“… should follow the direction of open, innovative, quality and harmonious development, with Chinese characteristics, while honouring the mission to ‘connect legal societies around the globe and creating a community of the rule of law for the world’.”
Professor Huang Jin
President of China University of Political Science and Law (CUPL)
In 2017, the Chinese government launched a program to ‘establish first-tier universities and disciplines in the world’, commencing its quest for ‘world-class jurisprudence with Chinese characteristics’. China will establish more world-renowned universities, strengthen legal disciplines, pursue academic achievements in law, train more legal elites, thus contributing to the enrichment of world jurisprudence and advancement of the rule of law.
“Emphasise the educational value of ‘self independence’ and uphold the spirit of ‘all in the world serve humanity and public good’.”
Tian Xia Wei Gong
The Chinese classic The Great Learning states: ‘The philosophy of great learning consists in making illustrious virtue manifest, renewing the people, and abiding in the highest good’. A cultural gem of the world, it reveals the essence of moral education and civic virtue, passion for excellence, and the pursuit of nobility, and has had a profound influence upon China’s education for thousands of years. When the Great Way prevails, the realm under Heaven belongs to all people. World-class universities in China should abide by and observe common rules of world higher education, while respecting and inheriting the unique value of our own education; learn virtues from other nations and cultures while upholding the cultural traditions of China; refining and improving the unique style and core competitiveness of education.
Chinese universities must manifest ‘inclusiveness, mutual learning and benefits, and shared progress’.
To build world-class jurisprudence, Chinese universities must keep an open mind: ‘The ocean grows by welcoming every stream, mountains higher by accepting every dust’. We should prioritise development, mindful of people’s wellbeing. Starting with problems of the rule of law, legal academic research as the tie, and legal practices as the focus, thinking outside the box, we should innovate and share existing resources via optimised reintegration, creating additional values through sound interaction, mutually beneficial cooperation, to chart a development path of ‘inclusiveness, mutual learning and benefit for shared progress’.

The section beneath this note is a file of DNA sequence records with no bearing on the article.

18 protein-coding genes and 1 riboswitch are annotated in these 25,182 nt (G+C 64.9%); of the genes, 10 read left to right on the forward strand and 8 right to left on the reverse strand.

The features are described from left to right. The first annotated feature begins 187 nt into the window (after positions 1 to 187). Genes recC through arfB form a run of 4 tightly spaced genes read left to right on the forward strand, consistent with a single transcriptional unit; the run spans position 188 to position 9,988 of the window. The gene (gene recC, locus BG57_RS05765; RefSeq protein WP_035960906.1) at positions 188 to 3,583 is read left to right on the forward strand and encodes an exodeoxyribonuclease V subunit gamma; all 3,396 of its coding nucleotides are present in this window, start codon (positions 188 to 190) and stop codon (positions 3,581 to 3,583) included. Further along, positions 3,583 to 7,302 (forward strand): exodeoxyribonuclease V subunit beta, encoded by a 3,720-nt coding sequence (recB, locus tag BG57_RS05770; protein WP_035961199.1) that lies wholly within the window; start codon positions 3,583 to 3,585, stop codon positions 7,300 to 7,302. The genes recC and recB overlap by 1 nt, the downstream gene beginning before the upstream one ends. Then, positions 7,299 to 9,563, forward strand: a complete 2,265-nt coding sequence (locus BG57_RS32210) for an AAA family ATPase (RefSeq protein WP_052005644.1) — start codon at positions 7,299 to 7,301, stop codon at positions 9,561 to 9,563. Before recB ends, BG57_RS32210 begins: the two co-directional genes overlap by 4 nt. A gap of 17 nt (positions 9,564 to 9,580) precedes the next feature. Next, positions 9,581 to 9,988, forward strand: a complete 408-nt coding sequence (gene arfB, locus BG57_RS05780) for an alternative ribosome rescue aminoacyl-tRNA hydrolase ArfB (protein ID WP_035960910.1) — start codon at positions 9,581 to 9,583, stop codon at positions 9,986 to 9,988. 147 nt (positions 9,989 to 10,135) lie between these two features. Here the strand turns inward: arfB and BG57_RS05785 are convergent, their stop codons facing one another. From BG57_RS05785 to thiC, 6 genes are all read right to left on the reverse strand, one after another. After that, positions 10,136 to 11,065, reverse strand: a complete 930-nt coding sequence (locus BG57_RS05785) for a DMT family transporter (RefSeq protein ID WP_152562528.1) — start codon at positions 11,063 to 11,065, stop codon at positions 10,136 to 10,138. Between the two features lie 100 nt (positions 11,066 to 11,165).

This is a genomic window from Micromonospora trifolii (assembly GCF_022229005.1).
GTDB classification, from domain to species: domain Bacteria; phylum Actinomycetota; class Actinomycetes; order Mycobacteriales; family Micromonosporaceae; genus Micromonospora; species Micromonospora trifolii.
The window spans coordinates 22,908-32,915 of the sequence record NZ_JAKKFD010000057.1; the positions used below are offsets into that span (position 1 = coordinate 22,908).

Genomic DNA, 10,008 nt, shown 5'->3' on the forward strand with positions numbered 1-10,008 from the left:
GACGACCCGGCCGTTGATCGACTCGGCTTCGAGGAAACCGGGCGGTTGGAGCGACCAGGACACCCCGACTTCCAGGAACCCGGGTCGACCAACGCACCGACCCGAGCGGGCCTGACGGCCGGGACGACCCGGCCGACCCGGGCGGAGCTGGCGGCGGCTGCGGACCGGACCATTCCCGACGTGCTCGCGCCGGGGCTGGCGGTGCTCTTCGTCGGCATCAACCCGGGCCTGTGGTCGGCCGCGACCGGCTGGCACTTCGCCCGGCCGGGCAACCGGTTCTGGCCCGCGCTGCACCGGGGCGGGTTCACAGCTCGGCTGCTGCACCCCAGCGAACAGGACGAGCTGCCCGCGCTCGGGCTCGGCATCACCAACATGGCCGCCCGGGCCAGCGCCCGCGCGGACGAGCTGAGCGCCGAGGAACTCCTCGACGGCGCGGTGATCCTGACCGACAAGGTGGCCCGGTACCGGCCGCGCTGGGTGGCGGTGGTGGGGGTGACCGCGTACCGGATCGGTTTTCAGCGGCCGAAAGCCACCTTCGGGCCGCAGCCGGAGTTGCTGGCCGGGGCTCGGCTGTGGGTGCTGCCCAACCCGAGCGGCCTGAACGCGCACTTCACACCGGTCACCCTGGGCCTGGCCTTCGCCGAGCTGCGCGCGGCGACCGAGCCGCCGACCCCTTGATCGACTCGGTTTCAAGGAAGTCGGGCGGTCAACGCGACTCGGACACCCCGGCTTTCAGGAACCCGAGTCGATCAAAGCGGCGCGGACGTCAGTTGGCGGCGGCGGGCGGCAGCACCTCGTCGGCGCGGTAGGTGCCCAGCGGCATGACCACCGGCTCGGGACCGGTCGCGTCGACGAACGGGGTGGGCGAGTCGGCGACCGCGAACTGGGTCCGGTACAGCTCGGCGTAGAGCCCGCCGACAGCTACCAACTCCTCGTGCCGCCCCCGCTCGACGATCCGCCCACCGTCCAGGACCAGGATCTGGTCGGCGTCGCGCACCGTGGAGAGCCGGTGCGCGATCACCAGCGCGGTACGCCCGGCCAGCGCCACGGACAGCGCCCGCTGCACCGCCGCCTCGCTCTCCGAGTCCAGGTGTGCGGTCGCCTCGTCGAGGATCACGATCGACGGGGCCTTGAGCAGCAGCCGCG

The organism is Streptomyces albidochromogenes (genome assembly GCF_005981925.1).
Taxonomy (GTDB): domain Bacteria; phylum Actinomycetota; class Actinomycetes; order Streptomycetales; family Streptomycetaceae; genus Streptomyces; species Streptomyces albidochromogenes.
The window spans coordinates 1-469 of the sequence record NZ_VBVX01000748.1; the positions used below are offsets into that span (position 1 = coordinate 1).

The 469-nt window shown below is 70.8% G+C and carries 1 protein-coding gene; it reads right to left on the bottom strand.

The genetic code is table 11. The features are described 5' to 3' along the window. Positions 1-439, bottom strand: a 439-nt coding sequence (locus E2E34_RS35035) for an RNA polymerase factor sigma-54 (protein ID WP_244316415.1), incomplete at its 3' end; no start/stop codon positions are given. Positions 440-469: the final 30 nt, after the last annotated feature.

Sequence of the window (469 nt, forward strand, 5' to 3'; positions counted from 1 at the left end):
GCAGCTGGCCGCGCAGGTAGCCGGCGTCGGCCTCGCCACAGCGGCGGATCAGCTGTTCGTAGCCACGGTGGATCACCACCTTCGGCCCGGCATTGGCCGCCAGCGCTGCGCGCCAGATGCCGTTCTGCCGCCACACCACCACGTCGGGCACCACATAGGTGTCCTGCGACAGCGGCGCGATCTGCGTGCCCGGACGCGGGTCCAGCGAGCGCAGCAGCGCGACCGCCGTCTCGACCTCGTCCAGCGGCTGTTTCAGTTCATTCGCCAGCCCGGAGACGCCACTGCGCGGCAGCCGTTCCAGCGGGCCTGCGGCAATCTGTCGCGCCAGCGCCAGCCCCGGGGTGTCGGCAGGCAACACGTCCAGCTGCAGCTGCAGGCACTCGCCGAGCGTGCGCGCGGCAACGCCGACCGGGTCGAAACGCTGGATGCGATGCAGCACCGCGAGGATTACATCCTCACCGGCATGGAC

Chinese universities must tap into the potential of ‘multidimensional exploration and creativity’ and embrace an international vision ‘geared to the needs of the world and benefiting humanity’.
Universities’ ‘greatness’ lies not in grand buildings but in great professors, great wisdom, and love for the world. Excellent law universities should attract leading and innovative jurists and legal talents, be a cradle for advanced legal thinking and a vast depository of legal knowledge. Importantly, they should act as the source of the rule of law for humanity. So, law schools and universities in China have always regarded the ‘cultivation of outstanding talents, creation of leading academic achievements and excellent contributions to society’ as a cornerstone of innovation. With a priority ‘theoretical institutional and practical innovation’, and ‘creative, innovative and entrepreneurial education’ as guidance, Chinese law universities are pursuing the goal of original, trail-blazing, and leading jurisprudence and to make remarkable contributions.
Globally, despite practical differences, legal education and rules share extensive and profound similarities in values. Against the backdrop of economic globalisation, political multi-polarisation, cultural diversification, social informatisation, and judicial convergence, China’s quest for world-class jurisprudence must harness international exchange and communication; interschool, state-to-state, people-to-people dialogue, and sharing theory and research. We will improve the rule-based mechanism that safeguards legitimate rights and interests of countries, and optimise the international legal regime that protects rights, consolidates orders, and resolves disputes. Ultimately, we will create a community of rule of law based upon ‘mutual consultation of rules, shared responsibility and achievements’.
Professor Huang Jin is president of China University of Political Science and Law, vice president of the China Law Society, president, Chinese Society of International Law, and vice president of the China Human Rights Development Foundation Council.